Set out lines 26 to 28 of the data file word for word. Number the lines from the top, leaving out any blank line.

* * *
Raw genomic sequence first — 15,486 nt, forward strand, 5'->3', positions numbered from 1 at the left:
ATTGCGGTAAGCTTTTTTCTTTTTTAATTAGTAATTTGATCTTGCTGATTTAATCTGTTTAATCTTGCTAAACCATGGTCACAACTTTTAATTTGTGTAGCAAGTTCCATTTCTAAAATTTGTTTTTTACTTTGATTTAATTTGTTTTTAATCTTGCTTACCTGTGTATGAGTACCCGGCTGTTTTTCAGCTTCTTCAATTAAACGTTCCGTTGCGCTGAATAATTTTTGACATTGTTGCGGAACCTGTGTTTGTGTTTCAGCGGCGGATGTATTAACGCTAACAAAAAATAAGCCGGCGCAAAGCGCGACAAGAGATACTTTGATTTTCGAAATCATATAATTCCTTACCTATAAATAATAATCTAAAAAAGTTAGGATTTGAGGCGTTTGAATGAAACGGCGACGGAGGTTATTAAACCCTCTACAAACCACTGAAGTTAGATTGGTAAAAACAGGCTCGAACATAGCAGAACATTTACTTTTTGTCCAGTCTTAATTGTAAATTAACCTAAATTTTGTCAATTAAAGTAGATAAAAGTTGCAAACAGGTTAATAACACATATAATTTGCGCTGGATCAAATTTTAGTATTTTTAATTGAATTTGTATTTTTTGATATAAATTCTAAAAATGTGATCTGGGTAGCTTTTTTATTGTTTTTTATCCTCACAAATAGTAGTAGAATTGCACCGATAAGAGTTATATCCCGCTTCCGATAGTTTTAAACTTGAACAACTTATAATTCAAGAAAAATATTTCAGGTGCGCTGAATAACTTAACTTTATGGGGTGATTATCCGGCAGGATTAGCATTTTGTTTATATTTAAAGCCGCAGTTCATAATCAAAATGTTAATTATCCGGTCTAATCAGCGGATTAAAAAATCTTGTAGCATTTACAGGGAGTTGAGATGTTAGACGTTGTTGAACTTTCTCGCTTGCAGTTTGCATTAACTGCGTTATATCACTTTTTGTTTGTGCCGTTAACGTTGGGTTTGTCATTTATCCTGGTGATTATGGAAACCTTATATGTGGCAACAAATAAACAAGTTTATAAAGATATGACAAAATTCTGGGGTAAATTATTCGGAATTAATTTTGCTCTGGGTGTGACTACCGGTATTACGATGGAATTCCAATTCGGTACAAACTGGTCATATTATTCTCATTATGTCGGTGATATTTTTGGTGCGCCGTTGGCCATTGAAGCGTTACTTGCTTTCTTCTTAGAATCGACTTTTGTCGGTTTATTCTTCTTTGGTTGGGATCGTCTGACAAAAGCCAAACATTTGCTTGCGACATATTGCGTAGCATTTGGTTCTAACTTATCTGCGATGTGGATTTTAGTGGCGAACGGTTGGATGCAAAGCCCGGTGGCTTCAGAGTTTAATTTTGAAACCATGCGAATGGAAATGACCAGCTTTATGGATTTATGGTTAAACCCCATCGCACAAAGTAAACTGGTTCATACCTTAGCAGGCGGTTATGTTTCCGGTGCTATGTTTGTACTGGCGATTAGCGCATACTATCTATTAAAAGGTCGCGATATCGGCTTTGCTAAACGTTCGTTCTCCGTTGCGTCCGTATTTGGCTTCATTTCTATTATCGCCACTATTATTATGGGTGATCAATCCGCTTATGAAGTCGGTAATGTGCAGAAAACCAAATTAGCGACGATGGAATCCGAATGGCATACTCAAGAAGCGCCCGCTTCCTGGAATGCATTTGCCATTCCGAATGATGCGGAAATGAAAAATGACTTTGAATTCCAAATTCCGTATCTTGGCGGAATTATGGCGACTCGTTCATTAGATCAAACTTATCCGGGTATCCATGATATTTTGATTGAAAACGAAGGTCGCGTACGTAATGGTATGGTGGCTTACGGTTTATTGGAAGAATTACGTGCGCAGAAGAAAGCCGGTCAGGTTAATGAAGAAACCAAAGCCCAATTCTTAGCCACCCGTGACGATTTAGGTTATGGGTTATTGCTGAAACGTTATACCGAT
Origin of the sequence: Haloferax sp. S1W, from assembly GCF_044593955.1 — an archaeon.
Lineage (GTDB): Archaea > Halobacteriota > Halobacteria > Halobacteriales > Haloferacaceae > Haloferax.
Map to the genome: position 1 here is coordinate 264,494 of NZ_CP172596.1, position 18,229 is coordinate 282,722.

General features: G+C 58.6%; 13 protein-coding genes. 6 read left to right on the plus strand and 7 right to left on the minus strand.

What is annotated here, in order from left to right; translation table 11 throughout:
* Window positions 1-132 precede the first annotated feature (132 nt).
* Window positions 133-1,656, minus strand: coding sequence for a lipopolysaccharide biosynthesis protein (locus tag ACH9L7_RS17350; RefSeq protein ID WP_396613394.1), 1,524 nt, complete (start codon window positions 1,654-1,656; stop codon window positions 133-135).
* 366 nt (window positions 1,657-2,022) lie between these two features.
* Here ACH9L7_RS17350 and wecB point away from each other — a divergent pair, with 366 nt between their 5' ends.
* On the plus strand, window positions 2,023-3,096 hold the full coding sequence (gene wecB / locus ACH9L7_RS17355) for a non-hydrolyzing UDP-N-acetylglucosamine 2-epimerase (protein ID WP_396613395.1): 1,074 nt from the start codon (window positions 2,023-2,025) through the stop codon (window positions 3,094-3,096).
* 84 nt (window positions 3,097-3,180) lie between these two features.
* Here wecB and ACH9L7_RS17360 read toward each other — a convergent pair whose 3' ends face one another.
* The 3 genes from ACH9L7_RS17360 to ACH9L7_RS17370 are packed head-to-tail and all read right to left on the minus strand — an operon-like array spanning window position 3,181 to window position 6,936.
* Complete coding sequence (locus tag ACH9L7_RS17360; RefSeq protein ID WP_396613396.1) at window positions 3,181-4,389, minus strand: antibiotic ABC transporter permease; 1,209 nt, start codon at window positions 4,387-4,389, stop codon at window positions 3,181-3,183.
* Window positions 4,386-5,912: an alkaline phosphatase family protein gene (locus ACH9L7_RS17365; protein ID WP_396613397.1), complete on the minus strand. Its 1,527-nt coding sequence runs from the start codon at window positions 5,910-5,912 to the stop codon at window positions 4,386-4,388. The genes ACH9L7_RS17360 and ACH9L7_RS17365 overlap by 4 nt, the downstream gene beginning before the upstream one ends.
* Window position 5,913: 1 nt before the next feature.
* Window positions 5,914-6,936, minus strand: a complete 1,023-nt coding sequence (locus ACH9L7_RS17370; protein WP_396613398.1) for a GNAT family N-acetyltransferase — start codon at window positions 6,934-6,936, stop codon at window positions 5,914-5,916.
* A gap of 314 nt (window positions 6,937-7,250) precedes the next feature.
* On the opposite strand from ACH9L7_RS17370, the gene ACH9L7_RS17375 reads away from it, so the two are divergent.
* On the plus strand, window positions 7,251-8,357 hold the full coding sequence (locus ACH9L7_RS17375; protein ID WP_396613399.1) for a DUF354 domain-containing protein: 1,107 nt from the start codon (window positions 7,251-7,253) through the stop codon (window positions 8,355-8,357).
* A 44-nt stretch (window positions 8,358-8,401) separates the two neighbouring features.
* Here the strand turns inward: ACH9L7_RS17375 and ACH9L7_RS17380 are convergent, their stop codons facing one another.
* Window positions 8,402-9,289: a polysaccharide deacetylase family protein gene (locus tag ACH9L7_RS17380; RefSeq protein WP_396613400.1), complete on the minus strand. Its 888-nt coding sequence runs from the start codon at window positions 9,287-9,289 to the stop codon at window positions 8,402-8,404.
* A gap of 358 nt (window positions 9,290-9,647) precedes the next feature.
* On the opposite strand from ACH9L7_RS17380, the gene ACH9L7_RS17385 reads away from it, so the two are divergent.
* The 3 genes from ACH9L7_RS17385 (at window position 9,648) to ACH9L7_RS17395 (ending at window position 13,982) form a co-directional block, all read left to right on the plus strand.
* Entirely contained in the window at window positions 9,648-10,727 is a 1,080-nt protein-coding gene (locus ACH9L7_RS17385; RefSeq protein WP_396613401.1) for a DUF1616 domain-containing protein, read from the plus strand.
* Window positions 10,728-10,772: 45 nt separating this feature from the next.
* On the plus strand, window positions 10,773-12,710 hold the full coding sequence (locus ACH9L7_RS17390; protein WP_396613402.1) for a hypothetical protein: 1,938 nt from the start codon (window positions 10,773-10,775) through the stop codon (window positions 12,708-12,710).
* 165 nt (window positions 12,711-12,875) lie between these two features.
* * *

* A gap of 358 nt (window positions 9,290-9,647) precedes the next feature.
* On the opposite strand from ACH9L7_RS17380, the gene ACH9L7_RS17385 reads away from it, so the two are divergent.
* The 3 genes from ACH9L7_RS17385 (at window position 9,648) to ACH9L7_RS17395 (ending at window position 13,982) form a co-directional block, all read left to right on the plus strand.